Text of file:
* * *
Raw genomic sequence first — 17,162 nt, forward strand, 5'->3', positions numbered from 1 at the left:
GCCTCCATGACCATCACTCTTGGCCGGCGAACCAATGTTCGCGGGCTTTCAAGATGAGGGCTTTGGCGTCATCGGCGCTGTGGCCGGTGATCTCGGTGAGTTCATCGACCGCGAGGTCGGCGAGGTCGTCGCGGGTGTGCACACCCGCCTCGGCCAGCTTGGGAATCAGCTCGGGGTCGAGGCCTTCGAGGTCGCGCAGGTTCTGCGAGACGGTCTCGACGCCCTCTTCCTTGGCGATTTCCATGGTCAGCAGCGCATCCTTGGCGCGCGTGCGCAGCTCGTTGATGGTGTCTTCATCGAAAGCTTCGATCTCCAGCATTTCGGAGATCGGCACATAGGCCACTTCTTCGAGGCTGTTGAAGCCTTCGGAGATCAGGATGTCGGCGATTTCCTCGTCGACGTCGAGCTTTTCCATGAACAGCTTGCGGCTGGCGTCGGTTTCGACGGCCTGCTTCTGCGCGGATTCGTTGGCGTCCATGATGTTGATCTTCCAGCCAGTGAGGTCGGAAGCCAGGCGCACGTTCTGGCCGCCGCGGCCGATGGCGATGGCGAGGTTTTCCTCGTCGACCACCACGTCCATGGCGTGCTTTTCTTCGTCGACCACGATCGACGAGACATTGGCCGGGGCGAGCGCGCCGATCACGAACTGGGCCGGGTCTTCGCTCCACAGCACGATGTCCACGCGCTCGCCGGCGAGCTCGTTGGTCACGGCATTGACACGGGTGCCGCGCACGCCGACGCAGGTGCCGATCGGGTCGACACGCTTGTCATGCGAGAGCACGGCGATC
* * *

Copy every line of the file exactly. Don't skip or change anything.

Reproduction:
Raw genomic sequence first — 17,162 nt, forward strand, 5'->3', positions numbered from 1 at the left:
GCCTCCATGACCATCACTCTTGGCCGGCGAACCAATGTTCGCGGGCTTTCAAGATGAGGGCTTTGGCGTCATCGGCGCTGTGGCCGGTGATCTCGGTGAGTTCATCGACCGCGAGGTCGGCGAGGTCGTCGCGGGTGTGCACACCCGCCTCGGCCAGCTTGGGAATCAGCTCGGGGTCGAGGCCTTCGAGGTCGCGCAGGTTCTGCGAGACGGTCTCGACGCCCTCTTCCTTGGCGATTTCCATGGTCAGCAGCGCATCCTTGGCGCGCGTGCGCAGCTCGTTGATGGTGTCTTCATCGAAAGCTTCGATCTCCAGCATTTCGGAGATCGGCACATAGGCCACTTCTTCGAGGCTGTTGAAGCCTTCGGAGATCAGGATGTCGGCGATTTCCTCGTCGACGTCGAGCTTTTCCATGAACAGCTTGCGGCTGGCGTCGGTTTCGACGGCCTGCTTCTGCGCGGATTCGTTGGCGTCCATGATGTTGATCTTCCAGCCAGTGAGGTCGGAAGCCAGGCGCACGTTCTGGCCGCCGCGGCCGATGGCGATGGCGAGGTTTTCCTCGTCGACCACCACGTCCATGGCGTGCTTTTCTTCGTCGACCACGATCGACGAGACATTGGCCGGGGCGAGCGCGCCGATCACGAACTGGGCCGGGTCTTCGCTCCACAGCACGATGTCCACGCGCTCGCCGGCGAGCTCGTTGGTCACGGCATTGACACGGGTGCCGCGCACGCCGACGCAGGTGCCGATCGGGTCGACACGCTTGTCATGCGAGAGCACGGCGATC